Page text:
Johnson, Bruce A.; Hawkins, Joseph (2003)
      This thesis describes the design and implementation of a relative plasma density probe for the Horizontal E-region eXperiment (HEX) sounding rocket mission conducted by the University of Alaska Fairbanks (UAF). The purpose of the plasma probe in the HEX experiment is to confirm the anticipated plasma depletion resulting from the upwelling of ionospheric gases theorized to exist poleward of an active auroral arc. The instrument uses a conducting band wrapped around the circumference of the rocket payload to collect and measure positively charged ions in the vicinity of an auroral arc while following a nearly horizontal trajectory. The probe collectors are biased to repel free thermal electrons while the ions are "swept up" by the cross sectional area of the probe's motion. A separate electrode detects the presence of high-energy electrons within the aurora. The resulting collector currents are measured and transmitted to ground equipment for archiving and later analysis.*<p> *This dissertation is a compound document (contains both a paper copy and a CD as part of the dissertation). The CD requires the following system requirements: Microsoft Office; QuickTime; Adobe Acrobat; Windows MediaPlayer or RealPlayer; Internet browser.<p>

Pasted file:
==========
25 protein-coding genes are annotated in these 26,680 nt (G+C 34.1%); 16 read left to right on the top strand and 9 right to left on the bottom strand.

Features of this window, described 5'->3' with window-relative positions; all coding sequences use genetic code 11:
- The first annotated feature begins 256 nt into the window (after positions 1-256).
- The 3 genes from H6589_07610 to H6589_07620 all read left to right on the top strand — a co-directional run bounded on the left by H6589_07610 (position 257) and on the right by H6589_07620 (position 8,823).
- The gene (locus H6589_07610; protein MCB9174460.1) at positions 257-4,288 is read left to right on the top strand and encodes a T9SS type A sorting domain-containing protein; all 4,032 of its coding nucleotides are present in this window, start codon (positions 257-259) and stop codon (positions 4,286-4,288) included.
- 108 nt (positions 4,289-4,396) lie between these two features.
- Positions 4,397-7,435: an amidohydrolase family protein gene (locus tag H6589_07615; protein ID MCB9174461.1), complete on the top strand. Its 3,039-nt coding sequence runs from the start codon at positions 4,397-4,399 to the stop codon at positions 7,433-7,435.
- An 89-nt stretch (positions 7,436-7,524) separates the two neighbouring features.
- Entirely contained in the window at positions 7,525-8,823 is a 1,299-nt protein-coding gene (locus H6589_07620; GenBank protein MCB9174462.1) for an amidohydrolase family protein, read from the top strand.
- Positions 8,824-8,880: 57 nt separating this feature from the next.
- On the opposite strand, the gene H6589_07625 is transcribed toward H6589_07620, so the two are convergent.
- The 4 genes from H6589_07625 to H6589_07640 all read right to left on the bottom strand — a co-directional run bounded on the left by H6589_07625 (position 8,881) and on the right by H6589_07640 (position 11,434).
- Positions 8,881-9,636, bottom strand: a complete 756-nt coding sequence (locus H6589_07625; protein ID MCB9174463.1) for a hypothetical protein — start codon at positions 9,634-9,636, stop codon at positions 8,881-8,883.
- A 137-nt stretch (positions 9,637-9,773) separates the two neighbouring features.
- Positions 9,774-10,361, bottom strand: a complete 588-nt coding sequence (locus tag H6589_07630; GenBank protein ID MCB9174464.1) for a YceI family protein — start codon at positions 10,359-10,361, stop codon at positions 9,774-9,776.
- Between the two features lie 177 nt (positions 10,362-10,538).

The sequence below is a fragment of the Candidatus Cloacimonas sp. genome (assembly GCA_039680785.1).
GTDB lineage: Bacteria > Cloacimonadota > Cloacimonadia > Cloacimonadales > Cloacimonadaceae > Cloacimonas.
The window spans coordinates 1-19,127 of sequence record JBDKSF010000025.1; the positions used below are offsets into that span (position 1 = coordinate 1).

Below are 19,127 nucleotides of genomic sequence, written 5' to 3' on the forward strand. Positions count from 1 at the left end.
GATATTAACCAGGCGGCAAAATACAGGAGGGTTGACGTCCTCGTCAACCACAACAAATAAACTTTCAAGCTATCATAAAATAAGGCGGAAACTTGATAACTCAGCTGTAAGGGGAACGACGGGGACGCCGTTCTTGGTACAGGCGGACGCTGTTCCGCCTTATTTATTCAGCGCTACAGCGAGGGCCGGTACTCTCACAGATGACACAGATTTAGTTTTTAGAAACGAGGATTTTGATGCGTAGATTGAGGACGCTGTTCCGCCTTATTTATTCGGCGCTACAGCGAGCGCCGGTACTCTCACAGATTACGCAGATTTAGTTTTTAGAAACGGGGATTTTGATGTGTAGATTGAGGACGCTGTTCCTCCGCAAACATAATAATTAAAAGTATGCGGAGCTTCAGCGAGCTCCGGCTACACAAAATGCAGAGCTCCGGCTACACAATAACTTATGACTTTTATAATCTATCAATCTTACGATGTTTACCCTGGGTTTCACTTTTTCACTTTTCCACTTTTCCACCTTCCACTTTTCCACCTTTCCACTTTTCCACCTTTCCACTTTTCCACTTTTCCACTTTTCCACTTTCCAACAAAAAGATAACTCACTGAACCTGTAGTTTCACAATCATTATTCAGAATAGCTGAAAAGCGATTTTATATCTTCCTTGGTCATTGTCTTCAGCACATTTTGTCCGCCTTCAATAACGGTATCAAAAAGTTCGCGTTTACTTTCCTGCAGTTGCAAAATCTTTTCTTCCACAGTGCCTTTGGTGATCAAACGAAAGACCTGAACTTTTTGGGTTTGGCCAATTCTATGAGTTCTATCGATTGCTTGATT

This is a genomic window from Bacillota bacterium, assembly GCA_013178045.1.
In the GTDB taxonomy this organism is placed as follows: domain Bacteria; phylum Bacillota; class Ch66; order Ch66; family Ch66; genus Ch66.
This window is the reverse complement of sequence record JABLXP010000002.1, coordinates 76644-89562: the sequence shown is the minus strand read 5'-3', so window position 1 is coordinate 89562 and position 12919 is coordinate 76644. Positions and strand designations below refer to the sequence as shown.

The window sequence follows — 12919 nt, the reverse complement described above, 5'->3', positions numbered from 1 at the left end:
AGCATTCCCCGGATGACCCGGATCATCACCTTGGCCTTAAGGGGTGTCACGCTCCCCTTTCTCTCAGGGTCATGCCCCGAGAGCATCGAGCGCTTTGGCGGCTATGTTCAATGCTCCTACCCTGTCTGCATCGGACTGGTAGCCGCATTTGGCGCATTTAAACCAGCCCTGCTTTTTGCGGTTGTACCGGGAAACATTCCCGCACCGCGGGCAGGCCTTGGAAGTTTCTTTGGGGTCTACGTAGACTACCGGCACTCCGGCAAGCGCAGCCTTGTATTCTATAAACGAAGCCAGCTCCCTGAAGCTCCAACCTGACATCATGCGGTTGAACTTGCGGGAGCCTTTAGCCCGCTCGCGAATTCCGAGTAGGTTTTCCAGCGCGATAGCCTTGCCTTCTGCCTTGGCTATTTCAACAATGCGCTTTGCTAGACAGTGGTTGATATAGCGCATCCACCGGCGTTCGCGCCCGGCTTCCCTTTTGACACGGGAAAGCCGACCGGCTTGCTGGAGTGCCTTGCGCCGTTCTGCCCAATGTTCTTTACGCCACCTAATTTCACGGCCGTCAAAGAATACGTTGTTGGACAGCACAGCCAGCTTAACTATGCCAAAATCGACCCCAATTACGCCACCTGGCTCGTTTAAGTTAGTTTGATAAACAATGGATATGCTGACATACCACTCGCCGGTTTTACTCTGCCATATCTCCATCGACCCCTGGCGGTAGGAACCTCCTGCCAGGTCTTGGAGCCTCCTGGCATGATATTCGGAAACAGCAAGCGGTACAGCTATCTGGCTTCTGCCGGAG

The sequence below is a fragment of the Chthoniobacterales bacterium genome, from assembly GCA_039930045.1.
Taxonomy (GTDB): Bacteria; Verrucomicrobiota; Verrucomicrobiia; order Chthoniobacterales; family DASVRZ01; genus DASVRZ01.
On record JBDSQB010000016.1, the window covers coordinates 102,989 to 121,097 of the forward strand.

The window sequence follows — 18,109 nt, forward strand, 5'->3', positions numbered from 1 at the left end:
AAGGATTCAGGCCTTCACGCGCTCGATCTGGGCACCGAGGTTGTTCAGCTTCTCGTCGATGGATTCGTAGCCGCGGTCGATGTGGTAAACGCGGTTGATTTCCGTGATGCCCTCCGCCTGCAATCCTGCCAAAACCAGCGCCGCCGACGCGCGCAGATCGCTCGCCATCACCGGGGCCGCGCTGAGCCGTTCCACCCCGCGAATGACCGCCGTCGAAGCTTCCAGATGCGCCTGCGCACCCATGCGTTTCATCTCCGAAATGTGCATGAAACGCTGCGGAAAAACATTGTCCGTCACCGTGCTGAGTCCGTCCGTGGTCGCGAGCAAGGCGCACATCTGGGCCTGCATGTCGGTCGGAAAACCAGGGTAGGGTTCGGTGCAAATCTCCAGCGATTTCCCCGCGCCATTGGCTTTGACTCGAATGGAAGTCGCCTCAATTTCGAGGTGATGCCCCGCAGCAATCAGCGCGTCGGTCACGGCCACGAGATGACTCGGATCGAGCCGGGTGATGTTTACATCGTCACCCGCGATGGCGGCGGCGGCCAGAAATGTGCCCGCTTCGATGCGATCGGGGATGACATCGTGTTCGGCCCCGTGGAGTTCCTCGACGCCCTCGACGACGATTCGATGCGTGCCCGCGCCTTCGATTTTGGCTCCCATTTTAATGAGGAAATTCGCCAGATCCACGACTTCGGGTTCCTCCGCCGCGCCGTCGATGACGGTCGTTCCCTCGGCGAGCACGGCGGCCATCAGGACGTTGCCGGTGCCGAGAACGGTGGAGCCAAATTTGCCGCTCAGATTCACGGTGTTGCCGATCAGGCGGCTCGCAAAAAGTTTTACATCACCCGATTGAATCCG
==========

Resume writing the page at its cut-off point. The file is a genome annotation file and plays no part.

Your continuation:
• Ice -wedge networks and "whale-hole" ponds in frozen ground

      Plug, Lawrence J.; Hopkins, David M. (2000)